Abstract

The compressive plastic strength of nanometer-scale single-crystal metallic pillars is larger than that found in conventionally sized samples. This behavior is generally associated with a change in the length scale that determines plastic behavior and the consequent inability of nanoscale samples to store dislocations. Here, we show in the case of nanocrystalline nickel pillars, for which there is a fixed microstructural length scale set by the grain size, that smaller is still stronger and find that this behavior derives from statistical expectations that have long been used to understand the size-dependent strength of brittle solids such as glass.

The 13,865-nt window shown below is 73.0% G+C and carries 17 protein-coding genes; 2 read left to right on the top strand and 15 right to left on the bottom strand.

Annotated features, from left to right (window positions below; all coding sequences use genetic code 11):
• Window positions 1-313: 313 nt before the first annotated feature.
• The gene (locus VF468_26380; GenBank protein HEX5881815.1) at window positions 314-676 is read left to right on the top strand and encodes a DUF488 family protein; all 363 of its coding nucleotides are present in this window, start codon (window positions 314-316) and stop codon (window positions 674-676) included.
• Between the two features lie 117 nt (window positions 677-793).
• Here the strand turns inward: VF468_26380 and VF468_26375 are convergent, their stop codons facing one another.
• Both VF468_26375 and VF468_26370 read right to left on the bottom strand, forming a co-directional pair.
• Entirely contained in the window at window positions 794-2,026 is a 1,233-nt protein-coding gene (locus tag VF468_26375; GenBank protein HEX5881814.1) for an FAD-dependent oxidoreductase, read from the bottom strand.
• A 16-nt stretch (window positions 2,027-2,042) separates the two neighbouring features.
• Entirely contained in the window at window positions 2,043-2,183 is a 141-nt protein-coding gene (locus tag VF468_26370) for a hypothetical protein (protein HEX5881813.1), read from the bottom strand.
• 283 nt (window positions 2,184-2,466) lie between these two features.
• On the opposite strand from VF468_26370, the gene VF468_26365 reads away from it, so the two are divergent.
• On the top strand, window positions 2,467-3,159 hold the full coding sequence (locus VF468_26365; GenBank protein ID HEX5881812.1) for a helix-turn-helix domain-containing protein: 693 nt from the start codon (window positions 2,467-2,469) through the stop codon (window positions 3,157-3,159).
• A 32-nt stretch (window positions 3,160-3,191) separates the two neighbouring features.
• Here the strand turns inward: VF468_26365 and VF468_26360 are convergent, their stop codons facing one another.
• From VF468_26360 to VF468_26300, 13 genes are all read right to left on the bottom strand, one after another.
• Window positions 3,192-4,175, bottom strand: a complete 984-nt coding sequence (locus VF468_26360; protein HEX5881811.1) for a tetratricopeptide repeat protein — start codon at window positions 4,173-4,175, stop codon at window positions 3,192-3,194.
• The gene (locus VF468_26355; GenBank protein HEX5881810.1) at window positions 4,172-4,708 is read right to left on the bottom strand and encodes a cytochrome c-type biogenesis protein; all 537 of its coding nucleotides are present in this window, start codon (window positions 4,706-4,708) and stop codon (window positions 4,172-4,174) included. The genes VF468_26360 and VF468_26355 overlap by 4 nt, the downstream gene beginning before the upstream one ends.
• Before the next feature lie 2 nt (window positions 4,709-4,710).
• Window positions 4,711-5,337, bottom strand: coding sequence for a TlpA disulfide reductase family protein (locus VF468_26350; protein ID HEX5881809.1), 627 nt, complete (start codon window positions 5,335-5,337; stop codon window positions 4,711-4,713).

Original languageEnglish (US)
Pages (from-to)511-517
Number of pages7
JournalActa Materialia
Volume56
Issue number3
DOIs
StatePublished - Feb 1 2008

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Keywords

  • Crystal plasticity
  • Extreme value statistics
  • Yield strength

ASJC Scopus subject areas

  • Electronic, Optical and Magnetic Materials
  • Ceramics and Composites
  • Polymers and Plastics
  • Metals and Alloys

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